The goal of a standard drop set is to allow you to continue performing an exercise even when the point of muscle failure (inability to do one more rep) has been reached. When you reach failure, you reduce the weight by 25 to 50% and continue to perform reps. This can be effective, but it isn't optimal.
"Mechanical" drop sets are similar since you're still focusing on doing more reps once you hit failure. However, this time you don't reduce the weight. Rather, you make a small change to the execution of the movement that allows you to get more reps with the same weight. The change can be a difference in grip, foot stance, angle of movement, etc. It's pretty much the same basic exercise or movement pattern, but with a technical variation.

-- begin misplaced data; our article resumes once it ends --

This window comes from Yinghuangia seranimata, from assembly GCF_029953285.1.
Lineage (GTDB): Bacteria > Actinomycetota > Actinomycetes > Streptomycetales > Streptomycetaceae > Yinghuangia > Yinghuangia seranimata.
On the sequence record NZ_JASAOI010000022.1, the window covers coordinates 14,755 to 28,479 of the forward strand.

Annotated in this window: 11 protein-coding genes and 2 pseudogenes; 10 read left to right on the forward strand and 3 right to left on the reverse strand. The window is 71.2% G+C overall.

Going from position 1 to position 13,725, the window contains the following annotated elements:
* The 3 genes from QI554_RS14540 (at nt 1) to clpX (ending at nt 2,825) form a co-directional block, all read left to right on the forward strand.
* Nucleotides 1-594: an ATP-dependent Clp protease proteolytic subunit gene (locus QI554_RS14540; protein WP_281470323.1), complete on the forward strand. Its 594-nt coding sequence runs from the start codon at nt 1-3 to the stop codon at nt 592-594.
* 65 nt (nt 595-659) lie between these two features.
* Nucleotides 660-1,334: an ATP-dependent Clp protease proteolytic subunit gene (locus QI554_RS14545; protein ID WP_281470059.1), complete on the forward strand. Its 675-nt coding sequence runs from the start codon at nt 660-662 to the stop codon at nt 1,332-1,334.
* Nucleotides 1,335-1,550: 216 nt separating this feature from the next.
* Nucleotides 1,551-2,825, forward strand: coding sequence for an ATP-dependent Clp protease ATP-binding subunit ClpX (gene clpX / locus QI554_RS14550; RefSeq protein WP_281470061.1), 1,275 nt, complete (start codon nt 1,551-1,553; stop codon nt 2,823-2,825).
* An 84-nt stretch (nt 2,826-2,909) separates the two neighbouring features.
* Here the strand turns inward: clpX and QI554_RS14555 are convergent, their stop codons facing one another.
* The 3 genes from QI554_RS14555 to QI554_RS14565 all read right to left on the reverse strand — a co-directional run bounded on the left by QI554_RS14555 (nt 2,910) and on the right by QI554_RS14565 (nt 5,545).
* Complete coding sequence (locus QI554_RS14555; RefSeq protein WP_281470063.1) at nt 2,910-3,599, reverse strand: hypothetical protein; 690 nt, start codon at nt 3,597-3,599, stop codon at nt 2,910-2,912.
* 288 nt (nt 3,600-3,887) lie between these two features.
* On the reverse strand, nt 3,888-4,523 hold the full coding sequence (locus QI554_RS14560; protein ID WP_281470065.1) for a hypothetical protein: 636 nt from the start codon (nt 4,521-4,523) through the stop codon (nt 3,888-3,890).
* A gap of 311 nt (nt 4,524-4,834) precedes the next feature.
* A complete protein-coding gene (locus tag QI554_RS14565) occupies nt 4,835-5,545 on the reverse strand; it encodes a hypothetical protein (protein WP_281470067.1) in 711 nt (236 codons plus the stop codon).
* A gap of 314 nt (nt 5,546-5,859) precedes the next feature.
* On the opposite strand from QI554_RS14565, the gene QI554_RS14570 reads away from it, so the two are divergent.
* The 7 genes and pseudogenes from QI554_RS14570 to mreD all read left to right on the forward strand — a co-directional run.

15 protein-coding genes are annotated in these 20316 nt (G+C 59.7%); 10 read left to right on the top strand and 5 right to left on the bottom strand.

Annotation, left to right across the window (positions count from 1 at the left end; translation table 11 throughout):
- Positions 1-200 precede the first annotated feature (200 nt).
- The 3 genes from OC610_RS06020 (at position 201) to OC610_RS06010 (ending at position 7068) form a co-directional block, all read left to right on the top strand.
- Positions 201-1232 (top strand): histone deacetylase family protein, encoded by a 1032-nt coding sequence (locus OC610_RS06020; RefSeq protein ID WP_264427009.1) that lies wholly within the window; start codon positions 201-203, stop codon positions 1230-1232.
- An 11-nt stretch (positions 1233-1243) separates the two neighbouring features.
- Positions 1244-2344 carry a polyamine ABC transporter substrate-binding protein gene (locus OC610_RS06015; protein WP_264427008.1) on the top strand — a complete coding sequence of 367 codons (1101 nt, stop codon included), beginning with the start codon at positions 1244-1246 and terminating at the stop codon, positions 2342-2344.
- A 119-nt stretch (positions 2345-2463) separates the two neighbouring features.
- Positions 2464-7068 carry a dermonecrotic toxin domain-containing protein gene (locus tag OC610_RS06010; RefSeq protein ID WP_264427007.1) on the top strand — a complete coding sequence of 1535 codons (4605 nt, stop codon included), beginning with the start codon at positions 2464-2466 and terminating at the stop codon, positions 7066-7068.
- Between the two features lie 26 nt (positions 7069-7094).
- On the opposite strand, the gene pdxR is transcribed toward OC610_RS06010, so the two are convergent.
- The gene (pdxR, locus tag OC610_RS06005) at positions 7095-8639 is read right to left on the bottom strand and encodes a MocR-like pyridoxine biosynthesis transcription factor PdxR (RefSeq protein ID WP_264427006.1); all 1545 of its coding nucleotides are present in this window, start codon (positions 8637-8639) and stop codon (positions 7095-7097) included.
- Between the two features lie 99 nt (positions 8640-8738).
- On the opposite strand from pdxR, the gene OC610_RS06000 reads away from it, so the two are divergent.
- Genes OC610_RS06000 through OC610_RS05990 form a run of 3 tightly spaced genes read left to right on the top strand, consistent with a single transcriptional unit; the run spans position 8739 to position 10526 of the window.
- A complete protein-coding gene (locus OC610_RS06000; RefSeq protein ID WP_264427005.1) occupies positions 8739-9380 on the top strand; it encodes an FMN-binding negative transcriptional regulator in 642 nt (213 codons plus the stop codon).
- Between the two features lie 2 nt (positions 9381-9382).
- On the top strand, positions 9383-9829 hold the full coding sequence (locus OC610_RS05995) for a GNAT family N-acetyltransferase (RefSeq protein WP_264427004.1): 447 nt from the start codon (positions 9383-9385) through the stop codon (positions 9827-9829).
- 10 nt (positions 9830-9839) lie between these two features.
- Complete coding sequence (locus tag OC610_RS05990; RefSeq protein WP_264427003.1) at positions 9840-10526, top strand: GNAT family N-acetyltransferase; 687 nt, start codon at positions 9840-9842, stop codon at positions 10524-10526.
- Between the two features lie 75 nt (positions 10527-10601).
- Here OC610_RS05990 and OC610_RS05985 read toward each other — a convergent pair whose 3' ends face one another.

Here's a cool biceps workout that'll introduce you to the fine torture that is mechanical drop setting.
Mechanical Drop Set for Biceps
A1. Steep-Angle Preacher Curl
Perform 6-8 reps, then 10 seconds rest as you change the angle of the bench.
Execution: Perform with your elbows on the steep side of the preacher bench using either dumbbells or a straight bar. As soon as you hit failure, turn around to the angled side of the bench.
A2. 45-Degree Preacher Curl
Using the same weight, do as many reps as you can. 10 seconds rest.
Execution: Perform the curl on the angled side of the preacher bench using either dumbbells or a straight bar. Move directly to exercise A3 after you reach failure.
A3. Standing Barbell Curl
Same weight for as many reps as you can.
Get the idea? See the related links below for more details and workout ideas.